An Iranian official says Saudi Arabia has deliberately barred Iranians from making the Hajj pilgrimage and refused to discuss ways to prevent the reoccurrence of a deadly crush during last year’s Hajj rituals in Mina, near the holy city of Mecca.
It was "unacceptable" to deprive the faithful Iranian people of the chance to perform the Hajj rituals, especially given the 15-20 year waiting list, Head of Iran’s Hajj and Pilgrimage Organization Saeed Ohadi said in an interview with AFP on Friday.
The Saudis "believe they are the owners -- that Mecca and Medina are their properties," he said, adding, "No, they are the properties of Islam."
The tragic Mina incident took place when two large masses of pilgrims converged at a crossroads during the symbolic ceremony of the stoning of Satan in Jamarat.
More than 2,400 people, including at least 460 Iranian pilgrims, lost their lives in a stampede in Saudi Arabia on September 24, 2015. Iran had the highest confirmed death toll among foreign nationalities in the Mina stampede. Saudi Arabia claims that nearly 770 people were killed in the incident.
Iran has cancelled the participation of tens of thousands of its pilgrims in this year’s Hajj pilgrimage, which will start on Saturday, due to Saudi Arabia’s creation of obstacles in the way of Iranians seeking to perform the rituals.
"How are you going to invite 1.5 million pilgrims and not even allow yourself to think about the security measures?" Ohadi said.
"Seven thousand people were martyred, were killed, from 39 countries. Why Saudi Arabia was not logical to invite delegates of these 39 countries who had the casualties during the Hajj of last year to sit down one time and think? What measures we can take to avoid any source of problems like this to be repeated again?”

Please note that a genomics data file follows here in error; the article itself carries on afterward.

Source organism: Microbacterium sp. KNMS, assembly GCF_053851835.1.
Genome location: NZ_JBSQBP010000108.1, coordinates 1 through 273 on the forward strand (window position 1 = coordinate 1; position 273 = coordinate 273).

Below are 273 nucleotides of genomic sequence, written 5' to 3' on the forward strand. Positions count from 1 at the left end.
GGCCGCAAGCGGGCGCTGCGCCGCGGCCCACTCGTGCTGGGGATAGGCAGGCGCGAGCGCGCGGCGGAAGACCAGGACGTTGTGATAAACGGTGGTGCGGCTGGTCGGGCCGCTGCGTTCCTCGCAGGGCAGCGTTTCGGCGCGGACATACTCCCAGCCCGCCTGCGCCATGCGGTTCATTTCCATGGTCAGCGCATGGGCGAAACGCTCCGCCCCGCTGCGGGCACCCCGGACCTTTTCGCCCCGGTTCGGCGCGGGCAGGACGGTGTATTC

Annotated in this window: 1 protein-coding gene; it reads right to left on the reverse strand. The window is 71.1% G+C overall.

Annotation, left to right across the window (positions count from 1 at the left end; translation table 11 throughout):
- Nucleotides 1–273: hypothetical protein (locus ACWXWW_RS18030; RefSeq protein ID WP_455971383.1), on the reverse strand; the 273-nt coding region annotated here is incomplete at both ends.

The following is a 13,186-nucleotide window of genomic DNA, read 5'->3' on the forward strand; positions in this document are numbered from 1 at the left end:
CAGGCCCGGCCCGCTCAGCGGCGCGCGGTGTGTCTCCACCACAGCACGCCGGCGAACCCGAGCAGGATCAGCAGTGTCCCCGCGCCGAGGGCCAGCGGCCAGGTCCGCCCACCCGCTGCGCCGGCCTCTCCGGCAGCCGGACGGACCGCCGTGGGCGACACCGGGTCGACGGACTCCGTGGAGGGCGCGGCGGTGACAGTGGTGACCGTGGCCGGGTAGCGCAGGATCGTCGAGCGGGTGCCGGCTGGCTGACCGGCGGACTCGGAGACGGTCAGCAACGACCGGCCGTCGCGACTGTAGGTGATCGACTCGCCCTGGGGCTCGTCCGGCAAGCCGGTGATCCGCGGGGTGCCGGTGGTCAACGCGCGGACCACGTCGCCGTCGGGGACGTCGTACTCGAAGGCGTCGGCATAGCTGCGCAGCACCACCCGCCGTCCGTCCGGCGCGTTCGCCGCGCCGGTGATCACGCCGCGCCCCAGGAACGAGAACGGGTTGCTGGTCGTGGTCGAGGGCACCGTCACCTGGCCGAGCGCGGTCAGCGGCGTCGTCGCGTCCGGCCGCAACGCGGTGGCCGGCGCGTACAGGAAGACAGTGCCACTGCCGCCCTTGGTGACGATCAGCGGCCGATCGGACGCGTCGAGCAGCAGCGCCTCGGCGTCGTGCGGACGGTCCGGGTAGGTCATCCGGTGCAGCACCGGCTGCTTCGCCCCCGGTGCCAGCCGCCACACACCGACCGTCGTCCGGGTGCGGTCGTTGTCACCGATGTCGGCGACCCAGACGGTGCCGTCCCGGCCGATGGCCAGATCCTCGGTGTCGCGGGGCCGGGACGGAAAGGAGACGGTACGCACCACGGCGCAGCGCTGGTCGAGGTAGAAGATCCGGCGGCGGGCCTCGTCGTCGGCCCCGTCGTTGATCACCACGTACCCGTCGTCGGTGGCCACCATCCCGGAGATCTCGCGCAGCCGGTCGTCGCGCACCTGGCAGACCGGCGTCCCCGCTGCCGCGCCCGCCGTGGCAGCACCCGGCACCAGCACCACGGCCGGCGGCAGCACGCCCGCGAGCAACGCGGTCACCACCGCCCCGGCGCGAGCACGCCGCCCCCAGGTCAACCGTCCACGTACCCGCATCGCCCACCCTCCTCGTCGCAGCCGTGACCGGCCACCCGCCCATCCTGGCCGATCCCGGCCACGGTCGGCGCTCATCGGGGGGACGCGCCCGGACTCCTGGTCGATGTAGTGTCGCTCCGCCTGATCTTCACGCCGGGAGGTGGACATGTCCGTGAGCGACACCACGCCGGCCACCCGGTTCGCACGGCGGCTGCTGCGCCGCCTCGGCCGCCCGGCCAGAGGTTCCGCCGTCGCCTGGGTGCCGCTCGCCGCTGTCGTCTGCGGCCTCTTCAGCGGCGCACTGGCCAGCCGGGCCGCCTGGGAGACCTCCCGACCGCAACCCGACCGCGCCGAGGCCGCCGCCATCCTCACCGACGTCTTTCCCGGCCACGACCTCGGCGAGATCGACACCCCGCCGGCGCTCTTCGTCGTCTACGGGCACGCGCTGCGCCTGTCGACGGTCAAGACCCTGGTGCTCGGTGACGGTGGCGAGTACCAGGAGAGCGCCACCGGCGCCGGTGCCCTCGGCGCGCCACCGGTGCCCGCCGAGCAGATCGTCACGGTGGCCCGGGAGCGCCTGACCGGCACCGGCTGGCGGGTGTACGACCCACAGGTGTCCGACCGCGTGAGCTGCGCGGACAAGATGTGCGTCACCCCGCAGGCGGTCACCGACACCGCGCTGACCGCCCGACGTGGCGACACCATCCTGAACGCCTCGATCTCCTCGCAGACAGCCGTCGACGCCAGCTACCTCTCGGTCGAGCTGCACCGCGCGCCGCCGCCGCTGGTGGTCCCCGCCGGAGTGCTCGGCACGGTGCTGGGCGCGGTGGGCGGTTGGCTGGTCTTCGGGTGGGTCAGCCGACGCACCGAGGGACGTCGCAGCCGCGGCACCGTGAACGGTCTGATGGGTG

He noted that during this year’s negotiations with Saudi officials, they fell back on verses of the holy Quran saying that that anyone who enters Saudi Arabia has "full security."
He noted that the last straw in the Hajj talks was a call by Saudis that Iranian pilgrims "cannot have any contact with any Muslim from any other country."
This is while the Quranic verses have emphasized the importance of mingling with Muslims from around the world during the pilgrimage, he added.
Ohadi said his Saudi counterpart Mohammed Salih Bentin has expressed concern that Shia Muslims from Iran would seek to “convert” Sunnis from other countries.
"I said, minister, this is really funny. We have eight million Sunni people in Iran, the young generation at universities,” the Iranian official added.
“If you are not ready to accept the Iranians, please very frankly and transparently say that you are not going to allow Iranians. Why? Because you are afraid that they will expose what happened last year," the Iranian official said.
Ohadi said on August 27 the Islamic Republic would spare no effort to restore the rights of the victims of the deadly crush in Mina.